Perhaps one lure fishing tip we should all be aware of is not to be seduced into buying a lure simply because it looks pretty. Some of today's saltwater fishing lures have an almost jewel-like quality about them and catch a lot more anglers than they ever will fish.
How life-like they look when they're static is irrelevant - it's their action as they're drawn through the water that matters.
Then comes quality of construction. There's not much point in having a lure with a devastating action if it falls apart as soon as it's hit by a good fish.
Is the hook the right size and strong enough, and is it in the right place? Just how well is it attached to the main body of the lure?
As soon as I started using fluorocarbon leaders for my trolling lures I noticed an immediate improvement in the strike rate. Now I use it for all forms of lure fishing, other than when toothy types demand that I use a wire leader - I wouldn't be without it.
The reason for this is that fluorocarbon line, having a refractive index close to that of water makes it almost invisible underwater.
Note 'almost' - it isn't quite invisible, but it's a whole lot less visible than mono or any other type of line.
Just think how much more convincing our lures must look to a fish if they're not visibly connected to a length of line.
Don't be put off by it's price - Fluorocarbon line is worth it.
For forms of lure fishing that require you to vary the rate and direction of the retrieve - as in jig fishing and baitcasting for example - you need a low-stretch line that puts you in direct contact with the lure. And the best of these is a hi-tech line like Spectra Super-Braid.
Big Game Fisherman use braid line with their trolling outfits for a different reason. Because it's so much thinner than mono of the same strength you can get a lot more of it on your reel, which means that you can use a smaller reel and a lighter, more sporting outfit.
If you choose to go down this route you must check that the reel, which is now dealing with much greater loads than it was designed for, is up to the task.
It's widely believed that big, prominent eyes on lures give something for predators to home in on, and light-reflecting internals as on this Williamson 'Jet Popper' can do no harm at all.
Quite a few fishing lures - the one shown above is a good example - come fitted with treble hooks, and there are three good reasons why you might want to think about replacing these with doubles, or even a single hook:~
Many predators 'shadow' a lure before deciding to hit it. To give them the maximum opportunity to make their mind up, always fish the lure right up to the rod tip when spinning and baitcasting.
Dip the rod tip below the surface to keep the lure submerged. If the lure is a suspending type, stop winding and leave it a couple of metres short of the rod tip for a few seconds.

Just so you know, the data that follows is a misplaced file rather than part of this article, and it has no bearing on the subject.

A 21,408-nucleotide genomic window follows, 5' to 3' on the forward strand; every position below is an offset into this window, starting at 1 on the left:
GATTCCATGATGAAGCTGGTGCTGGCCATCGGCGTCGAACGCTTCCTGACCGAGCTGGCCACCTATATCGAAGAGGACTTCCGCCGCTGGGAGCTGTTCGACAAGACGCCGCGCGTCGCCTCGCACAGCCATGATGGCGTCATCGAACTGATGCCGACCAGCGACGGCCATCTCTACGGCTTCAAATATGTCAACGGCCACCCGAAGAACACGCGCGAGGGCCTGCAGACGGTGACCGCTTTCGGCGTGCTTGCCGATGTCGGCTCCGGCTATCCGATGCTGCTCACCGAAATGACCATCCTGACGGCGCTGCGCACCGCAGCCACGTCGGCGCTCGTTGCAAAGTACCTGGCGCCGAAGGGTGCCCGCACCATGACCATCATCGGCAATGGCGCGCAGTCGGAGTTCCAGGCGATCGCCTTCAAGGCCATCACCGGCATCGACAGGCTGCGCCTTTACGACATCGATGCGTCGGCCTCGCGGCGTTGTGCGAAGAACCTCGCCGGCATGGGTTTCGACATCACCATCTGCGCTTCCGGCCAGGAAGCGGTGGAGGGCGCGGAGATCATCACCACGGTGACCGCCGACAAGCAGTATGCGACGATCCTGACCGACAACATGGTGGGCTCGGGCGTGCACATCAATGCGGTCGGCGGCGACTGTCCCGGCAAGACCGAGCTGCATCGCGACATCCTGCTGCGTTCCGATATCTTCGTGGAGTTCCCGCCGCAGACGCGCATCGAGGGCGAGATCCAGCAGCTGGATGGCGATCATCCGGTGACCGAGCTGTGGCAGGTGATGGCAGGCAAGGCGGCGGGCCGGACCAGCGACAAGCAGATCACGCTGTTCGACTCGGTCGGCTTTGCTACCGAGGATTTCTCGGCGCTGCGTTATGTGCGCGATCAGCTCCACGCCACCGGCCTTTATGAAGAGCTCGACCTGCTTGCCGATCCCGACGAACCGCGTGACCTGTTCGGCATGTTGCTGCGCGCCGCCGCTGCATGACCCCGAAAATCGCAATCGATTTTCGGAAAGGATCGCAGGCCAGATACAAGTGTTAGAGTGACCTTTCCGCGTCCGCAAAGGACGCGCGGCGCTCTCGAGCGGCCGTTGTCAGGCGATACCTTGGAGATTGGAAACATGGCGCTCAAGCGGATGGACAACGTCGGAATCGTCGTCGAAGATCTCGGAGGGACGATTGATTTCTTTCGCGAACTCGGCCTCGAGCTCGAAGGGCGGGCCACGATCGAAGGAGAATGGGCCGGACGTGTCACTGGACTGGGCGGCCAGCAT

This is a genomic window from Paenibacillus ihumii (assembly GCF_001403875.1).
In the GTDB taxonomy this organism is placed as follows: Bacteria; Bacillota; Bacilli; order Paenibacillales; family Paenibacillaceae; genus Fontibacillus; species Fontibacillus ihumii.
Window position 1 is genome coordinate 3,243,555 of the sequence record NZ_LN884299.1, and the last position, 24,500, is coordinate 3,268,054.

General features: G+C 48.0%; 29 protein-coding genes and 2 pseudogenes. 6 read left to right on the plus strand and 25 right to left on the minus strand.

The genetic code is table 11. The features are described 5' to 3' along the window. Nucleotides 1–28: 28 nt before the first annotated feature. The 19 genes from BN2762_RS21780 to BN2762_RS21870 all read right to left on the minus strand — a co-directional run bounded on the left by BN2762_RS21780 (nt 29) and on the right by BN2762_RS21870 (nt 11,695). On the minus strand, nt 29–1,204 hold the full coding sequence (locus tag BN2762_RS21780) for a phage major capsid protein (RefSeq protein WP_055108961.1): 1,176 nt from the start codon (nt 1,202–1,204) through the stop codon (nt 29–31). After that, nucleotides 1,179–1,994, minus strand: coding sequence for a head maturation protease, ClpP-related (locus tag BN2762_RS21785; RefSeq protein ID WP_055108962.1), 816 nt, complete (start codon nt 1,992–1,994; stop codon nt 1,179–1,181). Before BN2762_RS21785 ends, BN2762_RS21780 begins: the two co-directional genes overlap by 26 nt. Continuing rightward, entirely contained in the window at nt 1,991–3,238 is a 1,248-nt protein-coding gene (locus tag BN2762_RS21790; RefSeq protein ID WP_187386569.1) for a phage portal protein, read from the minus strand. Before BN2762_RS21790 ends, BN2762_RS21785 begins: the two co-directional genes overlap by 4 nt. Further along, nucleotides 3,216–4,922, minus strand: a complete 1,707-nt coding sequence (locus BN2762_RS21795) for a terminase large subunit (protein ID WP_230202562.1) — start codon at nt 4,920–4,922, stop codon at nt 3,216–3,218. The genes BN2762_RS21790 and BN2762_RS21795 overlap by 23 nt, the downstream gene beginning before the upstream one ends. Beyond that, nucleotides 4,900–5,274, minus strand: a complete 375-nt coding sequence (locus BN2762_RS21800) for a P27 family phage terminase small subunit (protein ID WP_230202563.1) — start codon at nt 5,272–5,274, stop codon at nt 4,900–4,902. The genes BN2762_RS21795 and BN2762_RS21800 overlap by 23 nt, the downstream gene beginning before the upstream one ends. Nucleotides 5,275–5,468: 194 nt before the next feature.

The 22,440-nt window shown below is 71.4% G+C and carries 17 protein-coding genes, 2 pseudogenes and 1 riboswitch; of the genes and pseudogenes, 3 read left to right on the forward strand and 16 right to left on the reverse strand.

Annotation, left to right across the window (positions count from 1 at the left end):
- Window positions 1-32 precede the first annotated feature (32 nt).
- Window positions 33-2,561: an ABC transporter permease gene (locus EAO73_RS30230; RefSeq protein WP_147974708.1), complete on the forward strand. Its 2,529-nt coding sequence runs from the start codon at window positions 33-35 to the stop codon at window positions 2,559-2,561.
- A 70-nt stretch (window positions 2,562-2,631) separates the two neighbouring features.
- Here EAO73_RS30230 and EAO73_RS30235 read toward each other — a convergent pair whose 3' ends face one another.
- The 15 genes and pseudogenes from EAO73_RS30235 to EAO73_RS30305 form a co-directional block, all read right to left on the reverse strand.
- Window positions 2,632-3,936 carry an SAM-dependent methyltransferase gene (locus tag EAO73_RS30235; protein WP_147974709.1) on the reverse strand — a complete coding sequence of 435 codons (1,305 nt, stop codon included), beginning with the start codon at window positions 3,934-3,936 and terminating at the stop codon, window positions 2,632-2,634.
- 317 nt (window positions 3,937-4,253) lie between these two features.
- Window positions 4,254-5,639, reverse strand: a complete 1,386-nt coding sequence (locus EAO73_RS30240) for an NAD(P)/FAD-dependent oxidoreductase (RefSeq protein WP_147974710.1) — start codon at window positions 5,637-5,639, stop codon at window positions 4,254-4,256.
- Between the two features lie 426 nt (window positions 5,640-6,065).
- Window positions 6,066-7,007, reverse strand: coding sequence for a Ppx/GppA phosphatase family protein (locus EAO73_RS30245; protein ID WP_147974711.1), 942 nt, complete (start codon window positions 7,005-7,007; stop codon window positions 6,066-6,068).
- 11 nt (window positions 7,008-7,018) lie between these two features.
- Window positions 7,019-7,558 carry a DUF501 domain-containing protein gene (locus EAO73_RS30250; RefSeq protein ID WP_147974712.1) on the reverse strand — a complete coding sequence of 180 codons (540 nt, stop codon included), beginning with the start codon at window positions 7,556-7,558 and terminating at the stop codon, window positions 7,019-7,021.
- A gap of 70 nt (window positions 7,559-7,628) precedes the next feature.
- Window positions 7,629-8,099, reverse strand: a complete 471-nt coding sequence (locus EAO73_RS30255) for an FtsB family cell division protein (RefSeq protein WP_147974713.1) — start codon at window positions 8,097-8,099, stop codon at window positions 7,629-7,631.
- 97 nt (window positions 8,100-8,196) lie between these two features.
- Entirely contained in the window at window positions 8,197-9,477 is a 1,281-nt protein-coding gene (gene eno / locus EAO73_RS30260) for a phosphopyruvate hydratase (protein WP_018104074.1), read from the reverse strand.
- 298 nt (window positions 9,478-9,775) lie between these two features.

Be ready for a hit and make sure you've got the drag set to give line.
This is a particular issue for skirted trolling lures, where if the hook is too far forward, or too small it will be masked by the skirt and won't do what it's supposed to do.
To get the hook size right, check that the gape of the hook is about the same as the width of the lure head - one hook size either way will OK.
But if it's much smaller, the point will be masked by the skirts, and hook-ups will suffer. Much larger and it will unbalance the lure and spoil its action.
The hook should be positioned well aft, but not so far back that it's visible at the end of the skirt.
In the illustration on the right it could probably do with being a little further back.
Adjusting the hook position is simple - just add or remove a number of beads between the hook eye and the inside of the lurehead.
If you think you're casting short, it's tempting to add weight ahead of the lure. Big mistake, you're likely to spoil the action of lure and spook the fish. You best option is to change the lure to a longer casting model.
At least one manufacturer has come up with a plug design, the Yo-Zuri Mag Minnow, which incorporates steel balls inside the lure that locate at the back end of the plug during casting to improve distance and accuracy in flight.
However, a lure so weighted would have a poor swimming action and catch few fish as a result. So to overcome this failing, an internal magnet pulls back the weight into its designed location once the energy of the cast is depleted.
There's much to be said for fishing your lure close to, or even on, the surface. Here the fish below will see it silhouetted against the light, and will rocket from the depths to take a crack at it.
Fished deeper, the lure won't be as easy to spot against the seabed, and few fish above the lure will see it.
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